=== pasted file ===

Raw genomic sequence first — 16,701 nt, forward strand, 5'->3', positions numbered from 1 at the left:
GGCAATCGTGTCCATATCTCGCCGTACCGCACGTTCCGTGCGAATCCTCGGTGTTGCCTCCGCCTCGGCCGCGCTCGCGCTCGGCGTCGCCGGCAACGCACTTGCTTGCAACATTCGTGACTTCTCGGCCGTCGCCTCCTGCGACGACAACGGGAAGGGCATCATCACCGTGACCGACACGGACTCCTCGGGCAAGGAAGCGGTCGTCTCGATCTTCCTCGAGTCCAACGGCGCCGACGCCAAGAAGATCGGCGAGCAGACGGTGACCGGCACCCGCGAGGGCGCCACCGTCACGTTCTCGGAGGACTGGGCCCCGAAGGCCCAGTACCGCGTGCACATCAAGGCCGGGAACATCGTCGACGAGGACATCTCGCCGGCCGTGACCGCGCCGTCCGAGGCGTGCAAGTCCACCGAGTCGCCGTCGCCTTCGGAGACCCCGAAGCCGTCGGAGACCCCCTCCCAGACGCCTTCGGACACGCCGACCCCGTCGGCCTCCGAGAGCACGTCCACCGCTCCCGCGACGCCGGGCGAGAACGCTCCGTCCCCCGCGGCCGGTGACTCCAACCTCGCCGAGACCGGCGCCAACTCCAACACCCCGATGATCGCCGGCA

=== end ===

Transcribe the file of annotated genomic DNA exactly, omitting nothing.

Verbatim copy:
Raw genomic sequence first — 16,701 nt, forward strand, 5'->3', positions numbered from 1 at the left:
GGCAATCGTGTCCATATCTCGCCGTACCGCACGTTCCGTGCGAATCCTCGGTGTTGCCTCCGCCTCGGCCGCGCTCGCGCTCGGCGTCGCCGGCAACGCACTTGCTTGCAACATTCGTGACTTCTCGGCCGTCGCCTCCTGCGACGACAACGGGAAGGGCATCATCACCGTGACCGACACGGACTCCTCGGGCAAGGAAGCGGTCGTCTCGATCTTCCTCGAGTCCAACGGCGCCGACGCCAAGAAGATCGGCGAGCAGACGGTGACCGGCACCCGCGAGGGCGCCACCGTCACGTTCTCGGAGGACTGGGCCCCGAAGGCCCAGTACCGCGTGCACATCAAGGCCGGGAACATCGTCGACGAGGACATCTCGCCGGCCGTGACCGCGCCGTCCGAGGCGTGCAAGTCCACCGAGTCGCCGTCGCCTTCGGAGACCCCGAAGCCGTCGGAGACCCCCTCCCAGACGCCTTCGGACACGCCGACCCCGTCGGCCTCCGAGAGCACGTCCACCGCTCCCGCGACGCCGGGCGAGAACGCTCCGTCCCCCGCGGCCGGTGACTCCAACCTCGCCGAGACCGGCGCCAACTCCAACACCCCGATGATCGCCGGCA